She gets so excited sometimes at a student’s achievements that she’ll call or text the student’s parents during the day to share the good news with them. It helps to build that relationship, so if you have to make that call if their child is having a hard day, they trust you, she pointed out.

“The school-home connection is key for students’ growth” she noted.

Challenges and Rewards

She has found that the challenges of the job can also be the rewards.

There are times when one of her students may be struggling with his or her behavior – whether in her class or another classroom, and she is called in to restore some sense of calm. Despite how she may feel, she cannot let those emotions show. She needs to remain calm because if she gets excited, the situation is only going to worsen, she said. She explained that when situations like these arise, it’s important for the teachers to figure what triggered the incident and what they can do to avoid it happening again.

“In the same breath, it’s one of the joys,” she said. “The student’s in escalation, and they see me, and you can see them start to relax. Even though it’s a hard part of the job, it’s also, I know this child trusts me and knows that I’m here for him or her.”

Another job, she said, is seeing her students reach goals independently, for example, seeing children with communication and socialization difficulties engage with other students on their own or read for the first time.

“I can teach them how to read; I can teach them how to do their math. We try to teach them social skills, to see them do it on their own is huge,” she said.

And when hearing a student who couldn’t read, say a few words for the first time, she explained, “It is the most joyful sound you can hear because you know that that kid as struggled so much.”

Impact of the Pandemic

Coping with the COVID-19 pandemic has been challenging for the students, teachers and parents. Having structure is beneficial to these students and the pandemic has destroyed any type of structure. The Westhill District is using the hybrid model, although some of students with higher needs are attending in-school classes four days a week and doing online work on Wednesdays.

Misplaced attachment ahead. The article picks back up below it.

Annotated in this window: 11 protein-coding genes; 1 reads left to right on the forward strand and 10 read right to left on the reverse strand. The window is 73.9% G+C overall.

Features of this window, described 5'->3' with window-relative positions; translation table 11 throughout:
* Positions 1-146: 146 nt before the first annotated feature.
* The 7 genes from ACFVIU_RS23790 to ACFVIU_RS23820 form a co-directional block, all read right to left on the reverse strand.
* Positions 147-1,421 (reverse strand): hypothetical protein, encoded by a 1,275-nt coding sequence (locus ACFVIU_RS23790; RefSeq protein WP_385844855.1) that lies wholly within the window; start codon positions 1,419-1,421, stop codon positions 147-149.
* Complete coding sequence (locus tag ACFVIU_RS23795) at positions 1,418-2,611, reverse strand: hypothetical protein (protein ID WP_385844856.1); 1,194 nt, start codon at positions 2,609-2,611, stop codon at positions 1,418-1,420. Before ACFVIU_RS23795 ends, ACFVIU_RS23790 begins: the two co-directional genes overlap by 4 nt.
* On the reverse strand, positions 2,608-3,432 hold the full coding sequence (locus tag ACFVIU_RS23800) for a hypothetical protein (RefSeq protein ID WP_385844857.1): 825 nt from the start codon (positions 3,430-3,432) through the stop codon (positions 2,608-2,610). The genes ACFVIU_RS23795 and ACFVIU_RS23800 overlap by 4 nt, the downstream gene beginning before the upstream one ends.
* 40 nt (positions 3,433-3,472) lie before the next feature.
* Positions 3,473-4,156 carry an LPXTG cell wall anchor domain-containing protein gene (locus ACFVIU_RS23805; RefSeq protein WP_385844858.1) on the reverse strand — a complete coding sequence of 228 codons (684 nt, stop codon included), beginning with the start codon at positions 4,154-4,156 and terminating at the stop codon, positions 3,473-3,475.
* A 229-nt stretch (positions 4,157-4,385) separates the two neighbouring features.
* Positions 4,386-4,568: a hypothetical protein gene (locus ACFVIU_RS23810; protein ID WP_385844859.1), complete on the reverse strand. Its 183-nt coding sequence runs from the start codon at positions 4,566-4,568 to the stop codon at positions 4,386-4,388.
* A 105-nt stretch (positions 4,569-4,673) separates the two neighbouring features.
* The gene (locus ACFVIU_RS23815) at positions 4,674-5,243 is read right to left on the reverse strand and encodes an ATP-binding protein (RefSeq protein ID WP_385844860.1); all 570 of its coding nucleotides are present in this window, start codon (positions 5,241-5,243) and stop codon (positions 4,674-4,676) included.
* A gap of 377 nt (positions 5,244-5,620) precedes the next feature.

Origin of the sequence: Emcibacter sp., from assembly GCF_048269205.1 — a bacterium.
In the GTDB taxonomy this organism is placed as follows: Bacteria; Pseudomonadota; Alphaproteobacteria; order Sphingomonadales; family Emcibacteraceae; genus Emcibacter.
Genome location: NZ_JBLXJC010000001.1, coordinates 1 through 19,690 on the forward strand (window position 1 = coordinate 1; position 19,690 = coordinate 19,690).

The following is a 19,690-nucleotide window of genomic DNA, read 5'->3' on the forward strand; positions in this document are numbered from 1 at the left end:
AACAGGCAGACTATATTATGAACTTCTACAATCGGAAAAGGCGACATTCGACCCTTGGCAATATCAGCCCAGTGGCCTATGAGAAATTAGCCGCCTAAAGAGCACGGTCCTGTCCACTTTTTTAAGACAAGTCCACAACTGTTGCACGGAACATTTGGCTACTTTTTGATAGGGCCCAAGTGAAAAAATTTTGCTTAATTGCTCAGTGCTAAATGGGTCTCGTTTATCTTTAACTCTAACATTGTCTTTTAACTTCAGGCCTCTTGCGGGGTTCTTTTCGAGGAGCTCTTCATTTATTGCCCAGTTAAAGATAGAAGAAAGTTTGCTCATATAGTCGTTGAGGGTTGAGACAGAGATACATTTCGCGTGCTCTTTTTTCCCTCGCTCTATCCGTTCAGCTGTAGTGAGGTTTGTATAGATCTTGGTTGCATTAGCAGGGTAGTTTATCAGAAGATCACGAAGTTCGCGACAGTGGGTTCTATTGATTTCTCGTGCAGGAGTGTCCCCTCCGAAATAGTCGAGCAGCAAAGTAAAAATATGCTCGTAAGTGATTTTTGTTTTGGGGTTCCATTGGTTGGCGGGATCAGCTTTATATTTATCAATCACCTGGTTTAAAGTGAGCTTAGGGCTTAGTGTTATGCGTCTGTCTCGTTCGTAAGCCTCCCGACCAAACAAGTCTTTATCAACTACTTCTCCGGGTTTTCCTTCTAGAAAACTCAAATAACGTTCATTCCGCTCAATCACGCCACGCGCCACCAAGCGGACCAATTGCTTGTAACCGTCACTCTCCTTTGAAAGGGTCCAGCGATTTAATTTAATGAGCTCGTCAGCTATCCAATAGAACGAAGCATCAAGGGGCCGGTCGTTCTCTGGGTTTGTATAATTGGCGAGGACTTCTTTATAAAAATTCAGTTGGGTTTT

As Phillips explained, online learning has been difficult for some students with significant needs. It’s difficult for them to remain focused and engaged; there are many distractions at home. They often don’t have the technological skills needed to do online learning.  Seeing their teacher through a computer screen can be confusing and students often need direct help when reading and writing that online learning cannot provide. Often, parents are trying to juggle online learning for several children, and many are trying to do their own work from home.

For teachers, she explained further, it’s difficult to give students the support they need.

“It requires a lot of creativity to keep students engaged. I believe that virtual learning has hindered some students from learning social norms – learning classroom expectations, following rules, having interactions with others and developing social skills they require. Some of these things are difficult to learn at home, although parents are doing their very best to give their child everything they need and deserve,” she said.

When she shares her experiences over the years, one can easily see the love she has for her students, celebrating their accomplishments, being a calming influence and continually advocating for them.

“Everybody has their own way to succeed. We, as the adults, have to figure out how to do that for all kids,” she said.